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Gunships Nail Suspected Foreign-Fighter Safe House in Iraq

American Forces Press Service

WASHINGTON, June 1, 2005 – U.S. helicopter gunships fired on a suspected foreign-fighter safe house north of the Euphrates River near Husaybah early today, military officials in Iraq reported.

The helicopters were supporting coalition forces that had come under small-arms fire from two buildings during an early morning raid. The air strikes hit a weapons cache, which caused "large secondary explosions," officials said.

Coalition forces detained eight suspected terrorists for questioning. Officials said coalition forces suffered no casualties or equipment damage . Fifteen civilians were injured today when a suicide vehicle-borne improvised explosive device was detonated outside an entrance to Baghdad International Airport, U.S. officials in Baghdad said. Terrorists attacked the entry point to the airport with small-arms fire immediately after the explosion, but officials said no coalition forces were injured in the attack.

Iraqi soldiers from the 1st Brigade, 6th Iraqi Army Division, brought in 18 people suspected of having ties to terrorist activities during combat operations May 31.

Iraqi soldiers participating in Operation Cobra Lightning II seized one AK-47 assault rifle, eight gas masks and 10 full magazines of ammunition. The operation is aimed at ridding the Baghdad areas of its main terrorist cells. "The Iraqi army captured every single one of the targets that were brought in," said Army Maj. David Gooch, plans officer for the 2nd Battalion, 156th Infantry Regiment (Mechanized), Louisiana Army National Guard. "This operation shows that they can certainly defend this area - they proved that in the last 12 hours." Iraqis living in the area seemed pleased to see their own forces taking the lead in the push to take terrorists off the streets, according to Gooch.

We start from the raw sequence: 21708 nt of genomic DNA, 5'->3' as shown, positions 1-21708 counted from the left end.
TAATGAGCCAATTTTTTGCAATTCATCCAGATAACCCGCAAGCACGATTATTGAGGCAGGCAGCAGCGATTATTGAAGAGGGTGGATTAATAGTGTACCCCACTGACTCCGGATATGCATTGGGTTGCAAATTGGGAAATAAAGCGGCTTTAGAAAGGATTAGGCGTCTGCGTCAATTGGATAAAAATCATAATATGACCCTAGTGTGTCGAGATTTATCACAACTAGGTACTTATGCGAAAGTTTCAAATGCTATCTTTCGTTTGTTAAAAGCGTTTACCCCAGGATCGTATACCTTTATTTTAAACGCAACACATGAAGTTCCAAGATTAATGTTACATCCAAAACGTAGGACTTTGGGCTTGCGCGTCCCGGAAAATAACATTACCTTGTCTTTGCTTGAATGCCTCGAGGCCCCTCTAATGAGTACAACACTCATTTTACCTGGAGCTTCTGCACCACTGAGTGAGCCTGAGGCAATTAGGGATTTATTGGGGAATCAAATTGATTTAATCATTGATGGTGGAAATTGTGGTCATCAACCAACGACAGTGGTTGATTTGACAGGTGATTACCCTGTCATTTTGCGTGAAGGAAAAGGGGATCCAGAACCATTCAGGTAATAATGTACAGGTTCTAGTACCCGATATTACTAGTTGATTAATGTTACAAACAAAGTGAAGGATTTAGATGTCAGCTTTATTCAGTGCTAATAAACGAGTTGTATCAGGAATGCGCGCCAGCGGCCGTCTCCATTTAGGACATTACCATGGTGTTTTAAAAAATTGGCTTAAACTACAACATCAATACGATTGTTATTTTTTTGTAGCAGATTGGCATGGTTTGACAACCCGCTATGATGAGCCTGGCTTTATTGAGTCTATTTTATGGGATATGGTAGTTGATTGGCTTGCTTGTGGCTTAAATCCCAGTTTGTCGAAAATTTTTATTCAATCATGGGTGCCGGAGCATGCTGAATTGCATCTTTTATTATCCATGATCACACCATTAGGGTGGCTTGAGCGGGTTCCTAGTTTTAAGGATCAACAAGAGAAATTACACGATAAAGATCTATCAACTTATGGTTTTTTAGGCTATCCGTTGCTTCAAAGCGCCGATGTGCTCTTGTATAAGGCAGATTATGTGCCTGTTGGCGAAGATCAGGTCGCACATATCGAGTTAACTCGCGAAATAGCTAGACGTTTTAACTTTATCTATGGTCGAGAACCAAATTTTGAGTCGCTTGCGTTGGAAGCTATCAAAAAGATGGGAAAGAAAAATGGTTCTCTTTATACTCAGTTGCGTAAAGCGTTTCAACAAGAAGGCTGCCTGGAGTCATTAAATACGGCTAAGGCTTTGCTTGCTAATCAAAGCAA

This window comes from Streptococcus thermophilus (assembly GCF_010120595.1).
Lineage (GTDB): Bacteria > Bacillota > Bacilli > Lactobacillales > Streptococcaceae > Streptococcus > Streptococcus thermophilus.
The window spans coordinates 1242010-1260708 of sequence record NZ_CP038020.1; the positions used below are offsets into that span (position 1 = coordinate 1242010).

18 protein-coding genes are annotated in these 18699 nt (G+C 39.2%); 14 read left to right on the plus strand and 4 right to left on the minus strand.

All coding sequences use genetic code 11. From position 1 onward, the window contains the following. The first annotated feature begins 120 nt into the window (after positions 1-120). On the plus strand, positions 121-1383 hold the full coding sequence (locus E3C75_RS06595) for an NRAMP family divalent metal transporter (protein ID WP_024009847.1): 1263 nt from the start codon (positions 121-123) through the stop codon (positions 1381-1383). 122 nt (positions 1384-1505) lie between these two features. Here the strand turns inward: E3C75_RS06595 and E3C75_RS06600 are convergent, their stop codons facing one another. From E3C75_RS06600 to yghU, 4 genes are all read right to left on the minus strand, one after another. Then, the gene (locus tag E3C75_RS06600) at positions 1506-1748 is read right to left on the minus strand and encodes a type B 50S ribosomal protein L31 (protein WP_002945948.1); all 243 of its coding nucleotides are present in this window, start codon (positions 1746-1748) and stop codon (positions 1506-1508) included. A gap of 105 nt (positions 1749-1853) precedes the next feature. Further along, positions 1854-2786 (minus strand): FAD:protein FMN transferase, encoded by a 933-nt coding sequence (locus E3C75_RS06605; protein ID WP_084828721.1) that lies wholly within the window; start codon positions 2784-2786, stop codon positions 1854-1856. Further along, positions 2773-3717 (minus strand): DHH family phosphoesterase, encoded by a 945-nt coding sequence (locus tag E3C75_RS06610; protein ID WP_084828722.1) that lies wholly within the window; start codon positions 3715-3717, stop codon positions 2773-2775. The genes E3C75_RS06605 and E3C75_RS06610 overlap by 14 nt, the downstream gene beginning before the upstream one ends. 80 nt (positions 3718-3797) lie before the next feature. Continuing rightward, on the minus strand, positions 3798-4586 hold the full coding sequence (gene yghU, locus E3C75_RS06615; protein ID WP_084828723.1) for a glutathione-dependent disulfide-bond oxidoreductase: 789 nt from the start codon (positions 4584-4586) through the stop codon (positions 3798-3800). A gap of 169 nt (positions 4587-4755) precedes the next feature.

"They took commands from the Iraqi army and seemed to appreciate the fact that their own soldiers were out there doing it, as opposed to coalition forces coming in," Gooch said. "Not just in the events of last night, but when the sun came up you could see they were capable and that the entire neighborhood was happy to see the Iraqi soldiers doing the exact same thing we've been doing for the last three years in this country."

An Iraqi citizen's tip led Task Force Baghdad soldiers to a weapons cache in the Kanun district of east Baghdad on May 31. When the soldiers followed up on the Iraqi's tip, they found nine anti-personnel mines that appeared to be in their original packaging. An explosives ordnance team was called to the site to dispose of the munitions.

In western Baghdad, another Iraqi citizen approached a patrol of Task Force Baghdad soldiers to tell them about a roadside bomb. The local national led the soldiers to a red wire running across a road. The patrol secured the area to keep residents away from the bomb and called in a team of explosives experts, which discovered a land mine with multiple wires attached to a cell phone detonator.

"The majority of Iraqis do not support the insurgency," said Lt. Col. Clifford Kent, Task Force Baghdad spokesman. "Most Iraqis are fed up with terrorists. They just want to get on with their lives and give the new Iraqi government a chance to work. The terrorists' efforts to intimidate Iraqis are failing."

In combat operations, Iraqi security forces from the 3rd Public Order Battalion captured 21 terror suspects while conducting a sweep between the Tigris River and a major highway in southeastern Baghdad.